Dave Rogers’ tweet was spot on, and found a better way of saying what I’ve felt for a long time: business cases are not a good way to make decisions. They give us false certainty and almost invariably mislead some or all of an organisation’s leadership.
Business cases are lies. Not wilful lies usually, but they end up with the same results: misleading, misinforming and hiding reality.
Why would I feel so strongly about what is a pretty standard part of modern organisational life? Because I think it’s symptomatic of the challenge we face in moving to Internet-age public services. It’s easy for folk to nod along with the importance of ‘being digital and agile’ but then insisting on a ‘layer of programme management and finance oversight’ you know, “just to make sure it delivers”. This kills the good stuff and pulls us back to the wrong, lumpy ways of doing things.
Take a business case for a software implementation project. Probably what will have happened was requirements were collected, some market engagement done with potential suppliers and then estimation on what the work requires in terms of time and people. A return on investment will have been calculated to justify the costs involved. If everything looks reasonable, leaders will read through it, perhaps asking for some contingency funds or reassurance from managers. Then the document gets approved and people run off to do stuff. Almost certainly work doesn’t proceed as expected: Requirements change, a supplier experiences delays, costs rise.
If costs are within the total envelope no leaders are bothered with this. Programme managers juggle the finances internally. If spend goes above the envelope, then a scary moment as permission is sought to spend more. But usually we experience a few questions and the green light to carry on from our leaders. How so? Because the hole has already been dug, we need to finish it, the costs have been sunk. Let’s press on.
The ability to observe, orient, decide and act continuously is not the norm when business cases live among us. Let’s unpack our example:
- The Requirements – The idea that we can capture all our requirements and then share them with suppliers to get answers is fantastical, and wrong. Usually the requirements are widely varying in detail and realism, furthermore they utterly fail to recognise that customising commercial software is poison. For years big vendors thought charging for customisations was a profitable wheeze for clients stupid enough to request this. But even they realised this was money they didn’t like as the cost of maintaining all these forked and patched version of their products was just too painful to bear. Customising commercial software almost never ever makes sense. Even more importantly the requirements tend to be a deeply imperfect snapshot at a moment in time. By the time any code is likely to be in use the world will have moved on.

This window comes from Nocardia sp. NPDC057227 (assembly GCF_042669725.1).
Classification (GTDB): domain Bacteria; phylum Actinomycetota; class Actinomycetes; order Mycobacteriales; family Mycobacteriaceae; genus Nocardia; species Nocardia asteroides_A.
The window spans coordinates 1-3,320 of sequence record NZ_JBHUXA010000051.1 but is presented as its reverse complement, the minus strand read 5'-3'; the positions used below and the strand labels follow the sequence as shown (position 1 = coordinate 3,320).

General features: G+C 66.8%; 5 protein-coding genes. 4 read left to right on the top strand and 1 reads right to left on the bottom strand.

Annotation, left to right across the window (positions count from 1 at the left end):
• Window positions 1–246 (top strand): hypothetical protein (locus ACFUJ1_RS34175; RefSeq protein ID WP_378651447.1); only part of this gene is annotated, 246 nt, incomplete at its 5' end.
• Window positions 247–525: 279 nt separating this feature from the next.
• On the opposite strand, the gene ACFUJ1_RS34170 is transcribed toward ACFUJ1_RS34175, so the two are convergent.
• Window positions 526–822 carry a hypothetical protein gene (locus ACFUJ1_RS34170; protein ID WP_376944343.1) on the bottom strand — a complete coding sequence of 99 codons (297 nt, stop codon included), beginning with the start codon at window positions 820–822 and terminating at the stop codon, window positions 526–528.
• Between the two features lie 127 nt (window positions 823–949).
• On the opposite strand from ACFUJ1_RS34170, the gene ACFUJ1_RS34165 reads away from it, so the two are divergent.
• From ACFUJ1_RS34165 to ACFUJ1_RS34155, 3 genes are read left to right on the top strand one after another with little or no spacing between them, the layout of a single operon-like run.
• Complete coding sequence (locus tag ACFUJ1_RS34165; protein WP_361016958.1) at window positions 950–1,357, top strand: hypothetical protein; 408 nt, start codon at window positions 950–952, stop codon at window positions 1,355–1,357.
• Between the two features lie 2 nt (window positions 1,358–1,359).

- The Cost – Software should not be a capital expenditure. It is a continuously changing, living thing that needs constant care and maintenance. The idea that a fixed price can “get us there” is fundamentally wrong. It takes us away from the power of funding teams, not projects. Business case methods massively favour capital expenditure, one-off type thinking. Yet for the complexity public servants are normally grappling with this is rarely the right approach. We need long term, patient funding for the wicked issues we seek to tackle. And also of course cost estimates for such business cases then to be wildly wrong.
- The Time – Building a bridge or a school? Then a fixed timeline (with padding for slippage) makes sense. Trying to change complex systems issues like integrating health and social care? Then a fixed time business case is the wrong tool for the job.
I understand that the ‘certainty’ and ‘process’ surrounding business cases can be comforting for colleagues. But we’re fooling ourselves, we need to be courageous and hold the uncertainty as we explore the problems we face in open, collaborative ways.
Shifting away from business case culture takes time and effort – it’s a big cultural shift, as well as one that will take away a prized method some will have spent their careers on mastering. But shift this we must, otherwise we will look back in 2030 and see more wreckage of failed programmes led astray by false certainty and sunk hole mentalities. We can do this.